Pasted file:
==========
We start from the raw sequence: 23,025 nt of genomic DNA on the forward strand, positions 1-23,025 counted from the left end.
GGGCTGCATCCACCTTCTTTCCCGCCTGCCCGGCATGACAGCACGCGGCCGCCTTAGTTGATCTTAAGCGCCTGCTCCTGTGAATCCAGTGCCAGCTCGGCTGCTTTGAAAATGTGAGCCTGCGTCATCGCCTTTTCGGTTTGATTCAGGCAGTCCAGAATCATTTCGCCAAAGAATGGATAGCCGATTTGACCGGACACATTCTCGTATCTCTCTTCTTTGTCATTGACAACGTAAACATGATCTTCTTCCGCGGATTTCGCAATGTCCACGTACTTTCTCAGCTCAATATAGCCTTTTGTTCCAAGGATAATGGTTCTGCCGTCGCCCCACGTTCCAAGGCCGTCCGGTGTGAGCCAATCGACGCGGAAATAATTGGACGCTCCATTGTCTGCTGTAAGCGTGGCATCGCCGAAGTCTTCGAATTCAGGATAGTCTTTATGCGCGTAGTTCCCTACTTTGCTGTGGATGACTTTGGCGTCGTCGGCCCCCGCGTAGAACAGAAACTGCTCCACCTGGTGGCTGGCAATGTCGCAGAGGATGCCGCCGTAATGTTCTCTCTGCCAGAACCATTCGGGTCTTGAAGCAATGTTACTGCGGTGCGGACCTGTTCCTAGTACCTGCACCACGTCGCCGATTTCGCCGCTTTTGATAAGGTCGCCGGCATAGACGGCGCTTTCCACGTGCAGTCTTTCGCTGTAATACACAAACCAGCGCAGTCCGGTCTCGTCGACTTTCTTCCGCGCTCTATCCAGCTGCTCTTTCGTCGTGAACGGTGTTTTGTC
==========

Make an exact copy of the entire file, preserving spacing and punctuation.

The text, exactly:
We start from the raw sequence: 23,025 nt of genomic DNA on the forward strand, positions 1-23,025 counted from the left end.
GGGCTGCATCCACCTTCTTTCCCGCCTGCCCGGCATGACAGCACGCGGCCGCCTTAGTTGATCTTAAGCGCCTGCTCCTGTGAATCCAGTGCCAGCTCGGCTGCTTTGAAAATGTGAGCCTGCGTCATCGCCTTTTCGGTTTGATTCAGGCAGTCCAGAATCATTTCGCCAAAGAATGGATAGCCGATTTGACCGGACACATTCTCGTATCTCTCTTCTTTGTCATTGACAACGTAAACATGATCTTCTTCCGCGGATTTCGCAATGTCCACGTACTTTCTCAGCTCAATATAGCCTTTTGTTCCAAGGATAATGGTTCTGCCGTCGCCCCACGTTCCAAGGCCGTCCGGTGTGAGCCAATCGACGCGGAAATAATTGGACGCTCCATTGTCTGCTGTAAGCGTGGCATCGCCGAAGTCTTCGAATTCAGGATAGTCTTTATGCGCGTAGTTCCCTACTTTGCTGTGGATGACTTTGGCGTCGTCGGCCCCCGCGTAGAACAGAAACTGCTCCACCTGGTGGCTGGCAATGTCGCAGAGGATGCCGCCGTAATGTTCTCTCTGCCAGAACCATTCGGGTCTTGAAGCAATGTTACTGCGGTGCGGACCTGTTCCTAGTACCTGCACCACGTCGCCGATTTCGCCGCTTTTGATAAGGTCGCCGGCATAGACGGCGCTTTCCACGTGCAGTCTTTCGCTGTAATACACAAACCAGCGCAGTCCGGTCTCGTCGACTTTCTTCCGCGCTCTATCCAGCTGCTCTTTCGTCGTGAACGGTGTTTTGTC